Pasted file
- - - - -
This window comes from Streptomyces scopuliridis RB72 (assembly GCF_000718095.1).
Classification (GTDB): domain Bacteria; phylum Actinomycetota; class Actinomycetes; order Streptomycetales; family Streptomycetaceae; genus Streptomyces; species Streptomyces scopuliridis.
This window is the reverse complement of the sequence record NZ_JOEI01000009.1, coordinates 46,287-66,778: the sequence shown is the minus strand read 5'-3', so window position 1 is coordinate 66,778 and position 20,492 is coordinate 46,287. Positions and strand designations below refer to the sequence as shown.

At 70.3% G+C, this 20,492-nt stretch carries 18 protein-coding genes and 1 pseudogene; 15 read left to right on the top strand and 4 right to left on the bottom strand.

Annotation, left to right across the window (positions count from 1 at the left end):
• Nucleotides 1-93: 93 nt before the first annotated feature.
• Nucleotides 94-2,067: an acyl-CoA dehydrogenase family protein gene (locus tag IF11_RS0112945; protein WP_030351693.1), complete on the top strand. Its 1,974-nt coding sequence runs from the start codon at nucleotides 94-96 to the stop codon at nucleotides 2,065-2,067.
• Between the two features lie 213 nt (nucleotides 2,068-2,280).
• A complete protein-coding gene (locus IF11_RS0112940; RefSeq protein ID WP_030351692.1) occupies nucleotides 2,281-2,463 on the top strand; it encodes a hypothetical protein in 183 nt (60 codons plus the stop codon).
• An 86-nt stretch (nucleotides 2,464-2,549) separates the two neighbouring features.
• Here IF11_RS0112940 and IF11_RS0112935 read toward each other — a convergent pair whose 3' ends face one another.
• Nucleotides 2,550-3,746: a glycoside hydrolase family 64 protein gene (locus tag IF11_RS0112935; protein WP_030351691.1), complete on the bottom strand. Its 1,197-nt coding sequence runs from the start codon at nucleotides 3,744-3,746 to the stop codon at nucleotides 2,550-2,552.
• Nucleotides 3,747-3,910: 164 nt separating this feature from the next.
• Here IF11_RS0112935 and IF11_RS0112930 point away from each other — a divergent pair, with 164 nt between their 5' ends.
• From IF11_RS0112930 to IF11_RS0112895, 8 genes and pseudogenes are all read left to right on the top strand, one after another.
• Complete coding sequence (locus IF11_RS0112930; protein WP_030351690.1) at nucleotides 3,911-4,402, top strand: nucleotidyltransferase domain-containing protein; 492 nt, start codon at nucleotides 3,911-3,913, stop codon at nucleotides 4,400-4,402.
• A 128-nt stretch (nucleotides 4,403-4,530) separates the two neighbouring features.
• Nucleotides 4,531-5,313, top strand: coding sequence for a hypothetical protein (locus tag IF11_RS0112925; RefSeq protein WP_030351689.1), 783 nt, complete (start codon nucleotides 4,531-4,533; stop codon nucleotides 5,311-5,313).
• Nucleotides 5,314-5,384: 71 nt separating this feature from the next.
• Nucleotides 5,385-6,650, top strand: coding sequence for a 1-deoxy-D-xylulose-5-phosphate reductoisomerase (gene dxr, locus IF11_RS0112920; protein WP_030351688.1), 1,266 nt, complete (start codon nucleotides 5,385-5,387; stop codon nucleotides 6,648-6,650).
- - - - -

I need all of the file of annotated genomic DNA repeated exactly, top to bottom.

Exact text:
This window comes from Streptomyces scopuliridis RB72 (assembly GCF_000718095.1).
Classification (GTDB): domain Bacteria; phylum Actinomycetota; class Actinomycetes; order Streptomycetales; family Streptomycetaceae; genus Streptomyces; species Streptomyces scopuliridis.
This window is the reverse complement of the sequence record NZ_JOEI01000009.1, coordinates 46,287-66,778: the sequence shown is the minus strand read 5'-3', so window position 1 is coordinate 66,778 and position 20,492 is coordinate 46,287. Positions and strand designations below refer to the sequence as shown.

At 70.3% G+C, this 20,492-nt stretch carries 18 protein-coding genes and 1 pseudogene; 15 read left to right on the top strand and 4 right to left on the bottom strand.

Annotation, left to right across the window (positions count from 1 at the left end):
• Nucleotides 1-93: 93 nt before the first annotated feature.
• Nucleotides 94-2,067: an acyl-CoA dehydrogenase family protein gene (locus tag IF11_RS0112945; protein WP_030351693.1), complete on the top strand. Its 1,974-nt coding sequence runs from the start codon at nucleotides 94-96 to the stop codon at nucleotides 2,065-2,067.
• Between the two features lie 213 nt (nucleotides 2,068-2,280).
• A complete protein-coding gene (locus IF11_RS0112940; RefSeq protein ID WP_030351692.1) occupies nucleotides 2,281-2,463 on the top strand; it encodes a hypothetical protein in 183 nt (60 codons plus the stop codon).
• An 86-nt stretch (nucleotides 2,464-2,549) separates the two neighbouring features.
• Here IF11_RS0112940 and IF11_RS0112935 read toward each other — a convergent pair whose 3' ends face one another.
• Nucleotides 2,550-3,746: a glycoside hydrolase family 64 protein gene (locus tag IF11_RS0112935; protein WP_030351691.1), complete on the bottom strand. Its 1,197-nt coding sequence runs from the start codon at nucleotides 3,744-3,746 to the stop codon at nucleotides 2,550-2,552.
• Nucleotides 3,747-3,910: 164 nt separating this feature from the next.
• Here IF11_RS0112935 and IF11_RS0112930 point away from each other — a divergent pair, with 164 nt between their 5' ends.
• From IF11_RS0112930 to IF11_RS0112895, 8 genes and pseudogenes are all read left to right on the top strand, one after another.
• Complete coding sequence (locus IF11_RS0112930; protein WP_030351690.1) at nucleotides 3,911-4,402, top strand: nucleotidyltransferase domain-containing protein; 492 nt, start codon at nucleotides 3,911-3,913, stop codon at nucleotides 4,400-4,402.
• A 128-nt stretch (nucleotides 4,403-4,530) separates the two neighbouring features.
• Nucleotides 4,531-5,313, top strand: coding sequence for a hypothetical protein (locus tag IF11_RS0112925; RefSeq protein WP_030351689.1), 783 nt, complete (start codon nucleotides 4,531-4,533; stop codon nucleotides 5,311-5,313).
• Nucleotides 5,314-5,384: 71 nt separating this feature from the next.
• Nucleotides 5,385-6,650, top strand: coding sequence for a 1-deoxy-D-xylulose-5-phosphate reductoisomerase (gene dxr, locus IF11_RS0112920; protein WP_030351688.1), 1,266 nt, complete (start codon nucleotides 5,385-5,387; stop codon nucleotides 6,648-6,650).